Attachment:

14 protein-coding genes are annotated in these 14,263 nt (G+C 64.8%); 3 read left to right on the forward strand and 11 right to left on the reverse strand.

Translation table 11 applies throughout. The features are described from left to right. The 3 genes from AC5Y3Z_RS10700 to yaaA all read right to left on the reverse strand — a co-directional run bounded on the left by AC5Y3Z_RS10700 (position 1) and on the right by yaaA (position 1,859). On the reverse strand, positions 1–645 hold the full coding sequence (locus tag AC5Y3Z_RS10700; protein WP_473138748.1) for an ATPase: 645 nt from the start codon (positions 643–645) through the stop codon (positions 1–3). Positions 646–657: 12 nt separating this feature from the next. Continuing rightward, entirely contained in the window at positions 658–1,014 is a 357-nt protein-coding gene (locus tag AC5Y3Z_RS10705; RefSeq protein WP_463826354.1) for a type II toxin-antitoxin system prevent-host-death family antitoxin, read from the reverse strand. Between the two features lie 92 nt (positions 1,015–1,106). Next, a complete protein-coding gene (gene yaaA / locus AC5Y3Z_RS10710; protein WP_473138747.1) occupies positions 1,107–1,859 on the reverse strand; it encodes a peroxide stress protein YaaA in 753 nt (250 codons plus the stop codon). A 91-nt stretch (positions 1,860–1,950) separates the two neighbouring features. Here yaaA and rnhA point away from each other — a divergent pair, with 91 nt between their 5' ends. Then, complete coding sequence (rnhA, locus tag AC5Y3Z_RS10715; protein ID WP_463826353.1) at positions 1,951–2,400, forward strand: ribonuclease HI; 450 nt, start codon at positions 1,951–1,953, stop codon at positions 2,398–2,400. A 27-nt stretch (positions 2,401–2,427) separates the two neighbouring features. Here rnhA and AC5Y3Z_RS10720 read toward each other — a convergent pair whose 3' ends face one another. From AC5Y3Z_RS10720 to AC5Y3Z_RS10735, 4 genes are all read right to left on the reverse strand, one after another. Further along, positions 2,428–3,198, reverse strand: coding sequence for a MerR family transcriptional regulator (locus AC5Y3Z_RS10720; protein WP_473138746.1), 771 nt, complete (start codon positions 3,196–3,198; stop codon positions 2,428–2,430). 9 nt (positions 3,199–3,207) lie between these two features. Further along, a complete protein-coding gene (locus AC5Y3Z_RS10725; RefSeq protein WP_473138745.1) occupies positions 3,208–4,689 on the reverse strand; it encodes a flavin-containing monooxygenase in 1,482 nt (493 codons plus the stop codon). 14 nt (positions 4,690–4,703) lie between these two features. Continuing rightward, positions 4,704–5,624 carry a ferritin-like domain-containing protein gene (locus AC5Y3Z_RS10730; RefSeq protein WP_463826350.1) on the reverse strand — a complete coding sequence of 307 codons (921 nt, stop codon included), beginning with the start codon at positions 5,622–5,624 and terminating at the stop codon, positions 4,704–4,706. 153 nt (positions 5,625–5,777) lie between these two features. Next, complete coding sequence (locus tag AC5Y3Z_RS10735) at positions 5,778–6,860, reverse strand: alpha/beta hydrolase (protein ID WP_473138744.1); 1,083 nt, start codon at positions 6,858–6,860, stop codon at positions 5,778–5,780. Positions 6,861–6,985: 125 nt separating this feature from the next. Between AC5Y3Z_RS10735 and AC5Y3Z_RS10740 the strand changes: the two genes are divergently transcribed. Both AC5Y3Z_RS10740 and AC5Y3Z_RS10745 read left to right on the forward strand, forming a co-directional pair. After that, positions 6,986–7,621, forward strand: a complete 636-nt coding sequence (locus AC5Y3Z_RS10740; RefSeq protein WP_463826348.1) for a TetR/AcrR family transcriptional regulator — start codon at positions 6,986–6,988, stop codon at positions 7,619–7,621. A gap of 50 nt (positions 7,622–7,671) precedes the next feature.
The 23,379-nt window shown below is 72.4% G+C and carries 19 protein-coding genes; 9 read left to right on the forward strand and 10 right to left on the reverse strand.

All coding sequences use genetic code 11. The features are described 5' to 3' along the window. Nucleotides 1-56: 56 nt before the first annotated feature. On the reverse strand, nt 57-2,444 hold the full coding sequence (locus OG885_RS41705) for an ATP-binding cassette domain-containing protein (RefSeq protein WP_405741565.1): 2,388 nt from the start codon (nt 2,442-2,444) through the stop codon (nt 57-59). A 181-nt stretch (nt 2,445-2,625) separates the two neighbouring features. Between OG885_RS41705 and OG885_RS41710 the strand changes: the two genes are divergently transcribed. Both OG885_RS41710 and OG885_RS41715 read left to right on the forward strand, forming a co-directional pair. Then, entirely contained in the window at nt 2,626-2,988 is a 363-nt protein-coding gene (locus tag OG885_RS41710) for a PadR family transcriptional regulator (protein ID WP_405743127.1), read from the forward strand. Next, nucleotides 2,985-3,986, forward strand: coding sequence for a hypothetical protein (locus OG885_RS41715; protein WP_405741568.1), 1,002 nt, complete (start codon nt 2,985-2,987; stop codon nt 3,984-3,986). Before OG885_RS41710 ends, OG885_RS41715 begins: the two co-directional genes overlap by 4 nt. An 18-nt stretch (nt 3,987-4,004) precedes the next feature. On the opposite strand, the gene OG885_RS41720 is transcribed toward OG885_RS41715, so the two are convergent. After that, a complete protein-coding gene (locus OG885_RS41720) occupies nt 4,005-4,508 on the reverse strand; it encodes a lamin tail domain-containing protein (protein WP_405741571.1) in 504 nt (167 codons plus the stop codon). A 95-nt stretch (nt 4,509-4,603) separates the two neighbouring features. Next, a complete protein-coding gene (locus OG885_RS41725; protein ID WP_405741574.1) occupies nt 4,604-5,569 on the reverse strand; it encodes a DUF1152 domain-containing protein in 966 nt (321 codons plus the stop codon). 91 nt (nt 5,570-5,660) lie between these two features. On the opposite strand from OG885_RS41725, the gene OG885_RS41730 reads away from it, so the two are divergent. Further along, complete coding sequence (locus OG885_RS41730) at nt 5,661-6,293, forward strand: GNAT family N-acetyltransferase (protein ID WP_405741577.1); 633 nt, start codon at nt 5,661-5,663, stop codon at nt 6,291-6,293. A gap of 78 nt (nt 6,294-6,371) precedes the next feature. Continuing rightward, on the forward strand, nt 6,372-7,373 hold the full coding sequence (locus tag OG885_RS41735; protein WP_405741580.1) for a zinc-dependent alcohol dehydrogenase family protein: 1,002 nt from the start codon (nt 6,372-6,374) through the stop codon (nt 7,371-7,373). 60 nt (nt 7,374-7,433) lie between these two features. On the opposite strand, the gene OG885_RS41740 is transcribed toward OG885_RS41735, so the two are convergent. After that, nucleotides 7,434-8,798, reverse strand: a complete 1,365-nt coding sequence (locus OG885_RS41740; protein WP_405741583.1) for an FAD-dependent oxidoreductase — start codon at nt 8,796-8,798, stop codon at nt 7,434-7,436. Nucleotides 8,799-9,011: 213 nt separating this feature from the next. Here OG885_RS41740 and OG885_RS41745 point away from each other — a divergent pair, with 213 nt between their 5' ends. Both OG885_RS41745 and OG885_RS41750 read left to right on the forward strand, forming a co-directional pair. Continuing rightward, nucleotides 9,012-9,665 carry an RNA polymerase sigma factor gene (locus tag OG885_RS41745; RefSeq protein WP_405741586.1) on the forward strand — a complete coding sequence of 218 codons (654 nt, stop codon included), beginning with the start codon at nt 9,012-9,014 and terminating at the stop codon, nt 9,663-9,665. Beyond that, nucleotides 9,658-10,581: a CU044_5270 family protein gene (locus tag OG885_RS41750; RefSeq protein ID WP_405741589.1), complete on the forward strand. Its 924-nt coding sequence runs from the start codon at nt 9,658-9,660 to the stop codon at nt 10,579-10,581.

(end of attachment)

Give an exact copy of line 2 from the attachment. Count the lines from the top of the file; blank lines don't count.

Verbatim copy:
Translation table 11 applies throughout. The features are described from left to right. The 3 genes from AC5Y3Z_RS10700 to yaaA all read right to left on the reverse strand — a co-directional run bounded on the left by AC5Y3Z_RS10700 (position 1) and on the right by yaaA (position 1,859). On the reverse strand, positions 1–645 hold the full coding sequence (locus tag AC5Y3Z_RS10700; protein WP_473138748.1) for an ATPase: 645 nt from the start codon (positions 643–645) through the stop codon (positions 1–3). Positions 646–657: 12 nt separating this feature from the next. Continuing rightward, entirely contained in the window at positions 658–1,014 is a 357-nt protein-coding gene (locus tag AC5Y3Z_RS10705; RefSeq protein WP_463826354.1) for a type II toxin-antitoxin system prevent-host-death family antitoxin, read from the reverse strand. Between the two features lie 92 nt (positions 1,015–1,106). Next, a complete protein-coding gene (gene yaaA / locus AC5Y3Z_RS10710; protein WP_473138747.1) occupies positions 1,107–1,859 on the reverse strand; it encodes a peroxide stress protein YaaA in 753 nt (250 codons plus the stop codon). A 91-nt stretch (positions 1,860–1,950) separates the two neighbouring features. Here yaaA and rnhA point away from each other — a divergent pair, with 91 nt between their 5' ends. Then, complete coding sequence (rnhA, locus tag AC5Y3Z_RS10715; protein ID WP_463826353.1) at positions 1,951–2,400, forward strand: ribonuclease HI; 450 nt, start codon at positions 1,951–1,953, stop codon at positions 2,398–2,400. A 27-nt stretch (positions 2,401–2,427) separates the two neighbouring features. Here rnhA and AC5Y3Z_RS10720 read toward each other — a convergent pair whose 3' ends face one another. From AC5Y3Z_RS10720 to AC5Y3Z_RS10735, 4 genes are all read right to left on the reverse strand, one after another. Further along, positions 2,428–3,198, reverse strand: coding sequence for a MerR family transcriptional regulator (locus AC5Y3Z_RS10720; protein WP_473138746.1), 771 nt, complete (start codon positions 3,196–3,198; stop codon positions 2,428–2,430). 9 nt (positions 3,199–3,207) lie between these two features. Further along, a complete protein-coding gene (locus AC5Y3Z_RS10725; RefSeq protein WP_473138745.1) occupies positions 3,208–4,689 on the reverse strand; it encodes a flavin-containing monooxygenase in 1,482 nt (493 codons plus the stop codon). 14 nt (positions 4,690–4,703) lie between these two features. Continuing rightward, positions 4,704–5,624 carry a ferritin-like domain-containing protein gene (locus AC5Y3Z_RS10730; RefSeq protein WP_463826350.1) on the reverse strand — a complete coding sequence of 307 codons (921 nt, stop codon included), beginning with the start codon at positions 5,622–5,624 and terminating at the stop codon, positions 4,704–4,706. 153 nt (positions 5,625–5,777) lie between these two features. Next, complete coding sequence (locus tag AC5Y3Z_RS10735) at positions 5,778–6,860, reverse strand: alpha/beta hydrolase (protein ID WP_473138744.1); 1,083 nt, start codon at positions 6,858–6,860, stop codon at positions 5,778–5,780. Positions 6,861–6,985: 125 nt separating this feature from the next. Between AC5Y3Z_RS10735 and AC5Y3Z_RS10740 the strand changes: the two genes are divergently transcribed. Both AC5Y3Z_RS10740 and AC5Y3Z_RS10745 read left to right on the forward strand, forming a co-directional pair. After that, positions 6,986–7,621, forward strand: a complete 636-nt coding sequence (locus AC5Y3Z_RS10740; RefSeq protein WP_463826348.1) for a TetR/AcrR family transcriptional regulator — start codon at positions 6,986–6,988, stop codon at positions 7,619–7,621. A gap of 50 nt (positions 7,622–7,671) precedes the next feature.